Monday, November 8, 2010

Whiskies 101

This is very expensive, but is it good?
This is an in-depth guide about Whiskies.  For the abridged version, see Scotch Cheat Sheet.

What is whiskey?
Whiskies are spirits (distilled alcohol) made from grains, where as Brandies are spirits made from fruits. Traditionally, whiskies were made with barley, but nowadays, maize and rye are just as common.

Unlike fruits, grains don't naturally contains the sugar needed to create alcohol.  The starch in the grain must be converted into sugar before fermentation (yeast convert sugar into alcohol).

Here is the production of malt whiskey:

Step 1: the grain is soaked in the 'steep', regularly changed water, for 48 hours to encourage the seeds to release its natural enzymes to convert the stored starch into sugar (which the seed can use to grow).

Step 2: the wet barley grain is then spread on the malting floor, a temperature and humidity controlled space or warehouse, and and regularly and gently turned. Alternatively, it can be placed into the (more space conscious and less labour intensive) rotating Saladin boxes.  This encourages the barley, which at this point is called the green malt, to germinate and create sugar.

Step 3: Before the barley sprouts, they are dried, usually kiln, to stop the growth. In scotch, peat is used to smoke the barley to add flavours. At this point, the barley is called malt.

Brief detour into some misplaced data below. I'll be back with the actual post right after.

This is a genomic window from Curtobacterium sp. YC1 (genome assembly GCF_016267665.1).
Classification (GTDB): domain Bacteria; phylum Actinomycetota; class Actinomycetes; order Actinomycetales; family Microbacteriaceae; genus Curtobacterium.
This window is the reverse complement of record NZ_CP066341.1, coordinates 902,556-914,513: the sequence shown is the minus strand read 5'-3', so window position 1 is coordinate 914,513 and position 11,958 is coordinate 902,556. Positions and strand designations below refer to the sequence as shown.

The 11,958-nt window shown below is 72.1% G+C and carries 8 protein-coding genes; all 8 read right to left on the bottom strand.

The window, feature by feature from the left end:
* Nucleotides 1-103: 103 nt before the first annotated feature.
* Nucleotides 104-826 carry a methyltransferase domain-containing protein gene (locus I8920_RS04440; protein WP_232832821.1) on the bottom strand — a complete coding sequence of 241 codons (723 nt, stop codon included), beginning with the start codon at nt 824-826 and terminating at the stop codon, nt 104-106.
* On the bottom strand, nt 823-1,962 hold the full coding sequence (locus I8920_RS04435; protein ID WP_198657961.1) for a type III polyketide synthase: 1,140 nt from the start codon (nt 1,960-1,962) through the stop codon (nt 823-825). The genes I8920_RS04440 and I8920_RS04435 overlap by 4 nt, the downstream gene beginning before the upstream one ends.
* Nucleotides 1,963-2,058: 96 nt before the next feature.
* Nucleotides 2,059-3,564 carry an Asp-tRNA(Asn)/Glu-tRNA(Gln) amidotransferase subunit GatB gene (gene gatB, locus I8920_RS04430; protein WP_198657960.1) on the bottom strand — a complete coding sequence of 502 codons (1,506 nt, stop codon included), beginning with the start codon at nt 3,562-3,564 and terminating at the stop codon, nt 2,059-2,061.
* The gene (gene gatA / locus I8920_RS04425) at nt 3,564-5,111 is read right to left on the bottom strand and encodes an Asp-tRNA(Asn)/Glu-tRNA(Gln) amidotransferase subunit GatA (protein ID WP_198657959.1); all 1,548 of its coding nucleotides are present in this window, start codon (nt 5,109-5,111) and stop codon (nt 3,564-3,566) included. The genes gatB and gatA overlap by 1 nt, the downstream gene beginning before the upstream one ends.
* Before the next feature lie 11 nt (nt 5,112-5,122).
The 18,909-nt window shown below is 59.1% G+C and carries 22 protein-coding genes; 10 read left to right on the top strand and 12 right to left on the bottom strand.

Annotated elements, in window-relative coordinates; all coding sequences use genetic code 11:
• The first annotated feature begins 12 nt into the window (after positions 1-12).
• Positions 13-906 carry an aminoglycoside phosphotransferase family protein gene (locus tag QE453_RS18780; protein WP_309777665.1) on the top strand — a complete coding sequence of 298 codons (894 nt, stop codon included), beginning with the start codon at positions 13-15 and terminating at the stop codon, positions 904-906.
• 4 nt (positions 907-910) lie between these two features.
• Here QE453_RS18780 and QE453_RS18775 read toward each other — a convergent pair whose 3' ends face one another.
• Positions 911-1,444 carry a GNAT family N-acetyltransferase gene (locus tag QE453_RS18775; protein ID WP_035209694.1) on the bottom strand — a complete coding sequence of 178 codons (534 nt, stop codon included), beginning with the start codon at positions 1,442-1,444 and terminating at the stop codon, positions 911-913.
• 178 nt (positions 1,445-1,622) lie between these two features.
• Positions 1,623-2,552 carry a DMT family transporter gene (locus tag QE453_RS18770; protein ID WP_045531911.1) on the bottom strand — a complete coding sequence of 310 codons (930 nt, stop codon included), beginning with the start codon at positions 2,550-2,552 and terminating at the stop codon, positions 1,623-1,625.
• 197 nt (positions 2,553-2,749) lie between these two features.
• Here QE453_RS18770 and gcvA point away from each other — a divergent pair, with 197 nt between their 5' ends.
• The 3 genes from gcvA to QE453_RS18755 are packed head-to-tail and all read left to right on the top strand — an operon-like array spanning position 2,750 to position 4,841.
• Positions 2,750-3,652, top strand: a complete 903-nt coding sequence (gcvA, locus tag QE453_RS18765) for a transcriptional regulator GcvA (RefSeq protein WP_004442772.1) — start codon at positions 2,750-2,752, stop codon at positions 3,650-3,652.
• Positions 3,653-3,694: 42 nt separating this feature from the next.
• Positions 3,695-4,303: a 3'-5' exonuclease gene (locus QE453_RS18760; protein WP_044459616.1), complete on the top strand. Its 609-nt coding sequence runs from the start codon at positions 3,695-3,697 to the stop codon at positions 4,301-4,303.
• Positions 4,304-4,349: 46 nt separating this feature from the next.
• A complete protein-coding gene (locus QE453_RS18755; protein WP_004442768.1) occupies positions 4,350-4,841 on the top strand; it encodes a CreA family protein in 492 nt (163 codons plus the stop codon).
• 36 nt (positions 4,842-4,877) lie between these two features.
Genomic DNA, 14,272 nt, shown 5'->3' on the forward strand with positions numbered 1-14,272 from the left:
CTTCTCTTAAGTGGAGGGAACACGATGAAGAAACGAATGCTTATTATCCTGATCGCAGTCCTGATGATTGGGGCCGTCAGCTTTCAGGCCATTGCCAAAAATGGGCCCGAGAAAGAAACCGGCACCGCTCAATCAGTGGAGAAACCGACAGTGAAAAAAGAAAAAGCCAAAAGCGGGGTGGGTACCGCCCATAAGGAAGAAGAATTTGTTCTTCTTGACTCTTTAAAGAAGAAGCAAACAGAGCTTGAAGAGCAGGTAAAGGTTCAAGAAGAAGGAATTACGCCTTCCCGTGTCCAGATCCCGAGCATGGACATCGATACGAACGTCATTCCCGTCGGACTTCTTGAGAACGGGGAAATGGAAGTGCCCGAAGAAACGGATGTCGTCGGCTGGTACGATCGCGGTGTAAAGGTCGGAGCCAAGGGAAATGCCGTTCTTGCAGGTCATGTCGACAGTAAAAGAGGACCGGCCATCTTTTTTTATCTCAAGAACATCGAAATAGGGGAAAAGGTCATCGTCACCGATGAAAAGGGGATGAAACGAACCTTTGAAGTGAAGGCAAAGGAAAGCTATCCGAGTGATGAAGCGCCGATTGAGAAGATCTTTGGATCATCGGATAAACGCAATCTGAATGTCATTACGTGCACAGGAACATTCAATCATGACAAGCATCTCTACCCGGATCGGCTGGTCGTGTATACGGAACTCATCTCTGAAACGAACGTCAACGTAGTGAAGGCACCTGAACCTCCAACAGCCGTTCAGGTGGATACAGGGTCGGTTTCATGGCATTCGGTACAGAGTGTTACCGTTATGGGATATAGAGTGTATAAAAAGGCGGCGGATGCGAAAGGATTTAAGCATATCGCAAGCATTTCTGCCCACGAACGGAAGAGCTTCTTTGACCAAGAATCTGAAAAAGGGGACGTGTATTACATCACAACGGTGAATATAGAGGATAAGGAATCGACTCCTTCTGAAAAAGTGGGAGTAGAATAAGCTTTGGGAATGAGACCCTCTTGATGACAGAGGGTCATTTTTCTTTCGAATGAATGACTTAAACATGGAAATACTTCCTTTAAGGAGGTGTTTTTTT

Step 4: Malt is grinded into grist and then mixed in hot water in a mashed-tun.  This process completely the sugar conversion process.  This sweet beer-like liquid is called a wort.  Wort is then placed in fermentation tanks called wash-backs. Here, the yeast converts the sugar into alcohol.

Step 5: The alcohol is then distilled either through pot-still or patent-still.  The product of patent stills is usually flavorless, like vodka, The premium whiskey, such as scotch, usually uses pot-still which leaves more impurity (a.k.a flavour and nuances).   This distilled alcohol is called British Plain Spirit, not scotch whiskey yet.

Step 6: In ordered to be called Scotch whiskey, the alcohol must go through maturation for three years, usually in oak cask.  Traditionally, scotch uses freshly emptied sherry casks, but used Bourbon casks are now widely used.  The casks gives the most obvious flavour differences between different whiskey.  As amateurs, this is usually (the only) what we tastes.

Here is the production of grain whiskey: This is the more economical way of churning out cheap whiskey.

Step 1: Grind the grain (maize or any grain really) into flour.

Step 2: Cook it in a pressure cooker to release the starch.

Step 3: A little bit of malted barley is added for the enzyme and allow to ferment.  The fermented product would be weaker than the wort in malt whiskey.

Step 4: The industrial strength patent-still will distill it to whatever alcoholic strength you want.  This product is pungent but very smooth.

Step 5: In order to be called Scotch whiskey, it still has to be fermented for at least 3 years, effectively making it palatable.

Alternatively, grain whiskey is blended with malt whiskey.  In fact, most whiskies are made this way.  Standard Blend is usually not much more than three years old with varying quality and proportions of grains and malts. Deluxe Blend usually have more and better malt, the more expensive component of the two.  It will also age-able for longer and stated on the bottle as 8, 12, 17 years old.

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